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Anyone know the exact value returned when the serial driver times out? I'm running Java1.5 on Win XP.

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2 Answers 2

What does the javadoc say?

read()

Reads the next byte of data from the input stream. 
The value byte is returned as an int in the range 
0 to 255. If no byte is available because the end 
of the stream has been reached, the value -1 is 
returned. This method blocks until input data 
is available, the end of the stream is detected, 
or an exception is thrown.

A subclass must provide an implementation of this method. 


read(byte[])

Reads some number of bytes from the input stream 
and stores them into the buffer array b. The 
number of bytes actually read is returned as 
an integer. This method blocks until input
data is available, end of file is detected, 
or an exception is thrown. 

If b is null, a NullPointerException is thrown. 
If the length of b is zero, then no bytes 
are read and 0 is returned; otherwise, there is
an attempt to read at least one byte. If no 
byte is available because the stream is at end 
of file, the value -1 is returned; otherwise, 
at least one byte is read and stored into b.

The first byte read is stored into element b[0], 
the next one into b[1], and so on. The number 
of bytes read is, at most, equal to the length 
of b. Let k be the number of bytes actually read;
these bytes will be stored in elements b[0] 
through b[k-1], leaving elements b[k] through 
b[b.length-1] unaffected.

If the first byte cannot be read for any reason 
other than end of file, then an IOException 
is thrown. In particular, an IOException is 
thrown if the input stream has been closed.

The read(b) method for class InputStream 
has the same effect as:

 read(b, 0, b.length) 


read(byte[], int, int)

Reads up to len bytes of data from the input 
stream into an array of bytes. An attempt 
is made to read as many as len bytes, but 
a smaller number may be read. The number of bytes 
actually read is returned as an integer.

This method blocks until input data is 
available, end of file is detected, or an exception 
is thrown.

If b is null, a NullPointerException is thrown.

If off is negative, or len is negative, or off+len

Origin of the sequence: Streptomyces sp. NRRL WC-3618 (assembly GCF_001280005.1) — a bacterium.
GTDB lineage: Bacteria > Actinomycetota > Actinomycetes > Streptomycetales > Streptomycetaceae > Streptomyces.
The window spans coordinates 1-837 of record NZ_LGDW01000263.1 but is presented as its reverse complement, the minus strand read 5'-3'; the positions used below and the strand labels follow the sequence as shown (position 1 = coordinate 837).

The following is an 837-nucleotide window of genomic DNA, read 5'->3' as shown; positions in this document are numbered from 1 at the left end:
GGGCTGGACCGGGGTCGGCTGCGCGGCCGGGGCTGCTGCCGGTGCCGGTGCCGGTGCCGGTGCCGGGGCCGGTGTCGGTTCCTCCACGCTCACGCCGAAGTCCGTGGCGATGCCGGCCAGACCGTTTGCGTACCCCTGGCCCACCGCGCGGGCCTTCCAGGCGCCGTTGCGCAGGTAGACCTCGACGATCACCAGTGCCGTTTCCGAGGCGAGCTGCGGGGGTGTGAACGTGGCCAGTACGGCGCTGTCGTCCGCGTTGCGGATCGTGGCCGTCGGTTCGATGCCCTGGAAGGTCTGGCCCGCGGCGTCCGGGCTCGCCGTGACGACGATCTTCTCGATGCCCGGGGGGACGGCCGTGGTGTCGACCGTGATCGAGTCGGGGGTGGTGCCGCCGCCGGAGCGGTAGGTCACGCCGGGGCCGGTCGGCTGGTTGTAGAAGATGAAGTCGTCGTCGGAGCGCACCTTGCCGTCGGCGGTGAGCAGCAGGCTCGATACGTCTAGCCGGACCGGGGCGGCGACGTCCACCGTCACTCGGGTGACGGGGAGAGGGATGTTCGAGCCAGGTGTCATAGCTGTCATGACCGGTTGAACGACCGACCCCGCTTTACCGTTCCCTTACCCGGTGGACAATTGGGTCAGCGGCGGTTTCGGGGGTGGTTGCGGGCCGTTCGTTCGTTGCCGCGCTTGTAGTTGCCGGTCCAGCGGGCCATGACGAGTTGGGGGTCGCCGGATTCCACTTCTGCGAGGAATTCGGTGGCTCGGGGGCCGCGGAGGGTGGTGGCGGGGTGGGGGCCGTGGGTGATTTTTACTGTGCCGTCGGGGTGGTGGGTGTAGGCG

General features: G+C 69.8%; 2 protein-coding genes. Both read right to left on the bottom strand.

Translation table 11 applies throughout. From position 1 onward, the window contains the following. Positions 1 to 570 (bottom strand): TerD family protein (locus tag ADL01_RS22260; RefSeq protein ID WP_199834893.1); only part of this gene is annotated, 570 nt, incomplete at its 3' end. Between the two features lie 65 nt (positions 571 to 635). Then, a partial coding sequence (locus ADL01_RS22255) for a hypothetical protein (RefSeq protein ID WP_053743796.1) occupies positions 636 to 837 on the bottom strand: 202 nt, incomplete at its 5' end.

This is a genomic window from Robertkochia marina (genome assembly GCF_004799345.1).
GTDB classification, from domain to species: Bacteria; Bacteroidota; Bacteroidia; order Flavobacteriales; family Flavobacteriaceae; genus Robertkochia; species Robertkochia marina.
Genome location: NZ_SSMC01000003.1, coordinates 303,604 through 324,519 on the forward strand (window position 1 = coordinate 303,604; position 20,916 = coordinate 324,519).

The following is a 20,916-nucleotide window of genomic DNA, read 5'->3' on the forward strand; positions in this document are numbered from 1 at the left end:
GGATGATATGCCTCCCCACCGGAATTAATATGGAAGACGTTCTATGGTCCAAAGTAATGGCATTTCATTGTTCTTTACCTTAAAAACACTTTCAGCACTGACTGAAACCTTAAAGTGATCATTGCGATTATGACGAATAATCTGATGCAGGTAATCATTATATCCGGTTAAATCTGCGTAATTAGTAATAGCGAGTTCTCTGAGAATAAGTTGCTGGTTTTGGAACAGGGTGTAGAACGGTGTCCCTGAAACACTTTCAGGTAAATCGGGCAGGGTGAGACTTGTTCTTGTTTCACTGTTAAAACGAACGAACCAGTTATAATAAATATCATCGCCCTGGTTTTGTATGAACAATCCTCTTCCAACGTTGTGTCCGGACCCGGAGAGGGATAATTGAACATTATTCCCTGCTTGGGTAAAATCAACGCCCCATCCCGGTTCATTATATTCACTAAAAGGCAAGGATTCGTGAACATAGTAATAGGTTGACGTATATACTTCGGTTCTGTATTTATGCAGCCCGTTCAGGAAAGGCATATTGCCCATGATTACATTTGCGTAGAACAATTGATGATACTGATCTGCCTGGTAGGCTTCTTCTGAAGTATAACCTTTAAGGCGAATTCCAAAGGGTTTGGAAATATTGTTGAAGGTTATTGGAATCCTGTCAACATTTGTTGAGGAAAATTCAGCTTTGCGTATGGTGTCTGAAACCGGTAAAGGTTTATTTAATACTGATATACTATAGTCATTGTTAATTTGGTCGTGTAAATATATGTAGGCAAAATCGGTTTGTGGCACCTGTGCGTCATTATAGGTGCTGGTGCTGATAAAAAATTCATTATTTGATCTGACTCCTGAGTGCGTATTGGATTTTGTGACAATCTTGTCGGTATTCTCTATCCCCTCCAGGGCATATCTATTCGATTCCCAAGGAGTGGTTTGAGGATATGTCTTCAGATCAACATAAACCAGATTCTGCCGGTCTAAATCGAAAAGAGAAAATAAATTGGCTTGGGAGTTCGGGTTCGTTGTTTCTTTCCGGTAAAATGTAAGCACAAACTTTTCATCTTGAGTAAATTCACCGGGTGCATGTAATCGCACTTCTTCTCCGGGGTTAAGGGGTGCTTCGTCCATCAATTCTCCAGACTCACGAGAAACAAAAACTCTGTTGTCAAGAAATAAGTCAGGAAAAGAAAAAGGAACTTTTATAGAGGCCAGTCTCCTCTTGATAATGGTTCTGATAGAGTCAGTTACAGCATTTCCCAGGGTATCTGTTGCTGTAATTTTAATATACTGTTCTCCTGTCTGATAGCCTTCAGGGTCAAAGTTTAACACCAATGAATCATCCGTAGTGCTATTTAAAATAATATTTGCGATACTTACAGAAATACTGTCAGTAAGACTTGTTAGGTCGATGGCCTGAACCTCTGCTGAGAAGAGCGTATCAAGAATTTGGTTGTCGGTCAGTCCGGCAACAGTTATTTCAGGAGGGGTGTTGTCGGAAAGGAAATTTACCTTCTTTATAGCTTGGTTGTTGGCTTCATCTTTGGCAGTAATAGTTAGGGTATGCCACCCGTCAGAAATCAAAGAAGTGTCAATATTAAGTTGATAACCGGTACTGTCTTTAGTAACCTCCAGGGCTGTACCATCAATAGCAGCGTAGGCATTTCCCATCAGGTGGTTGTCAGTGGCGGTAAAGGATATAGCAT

is greater than the length of the array 
b, then an IndexOutOfBoundsException is thrown.

If len is zero, then no bytes are read and 0 is 
returned; otherwise, there is an attempt to 
read at least one byte. If no byte is available 
because the stream is at end of file, the 
value -1 is returned; otherwise, at least one 
byte is read and stored into b.

The first byte read is stored into element b[off], 
the next one into b[off+1], and so on. The number 
of bytes read is, at most, equal to len. Let k be 
the number of bytes actually read; these bytes will
be stored in elements b[off] through b[off+k-1], 
leaving elements b[off+k] through b[off+len-1] unaffected.

In every case, elements b[0] through b[off] and
elements b[off+len] through b[b.length-1] 
are unaffected.

If the first byte cannot be read for any reason other 
than end of file, then an IOException is thrown. In 
particular, an IOException is thrown if the input 
stream has been closed.

The read(b, off, len) method for class InputStream 
simply calls the method read() repeatedly. If the 
first such call results in an IOException, that 
exception is returned from the call to the read(b, off, len) 
method. If any subsequent call to read() results in a 
IOException, the exception is caught and treated as
if it were end of file; the bytes read up to that
point are stored into b and the number of bytes 
read before the exception occurred is returned. 
Subclasses are encouraged to provide a more efficient 
implementation of this method. 

Natively, the InputStream does not have timeouts, so it depends upon how the driver reports the results. If the driver reports EOF, you'll just get a -1. If the driver reports an error, you should get an IOException.

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I can't speak for exact values, but I would have thought some sort of IOException would be thrown.

If you're getting the input stream from the comm port and reading from that, the docs state that an IOException will be thrown if "If the first byte cannot be read for any reason other than the end of the file, if the input stream has been closed, or if some other I/O error occurs."

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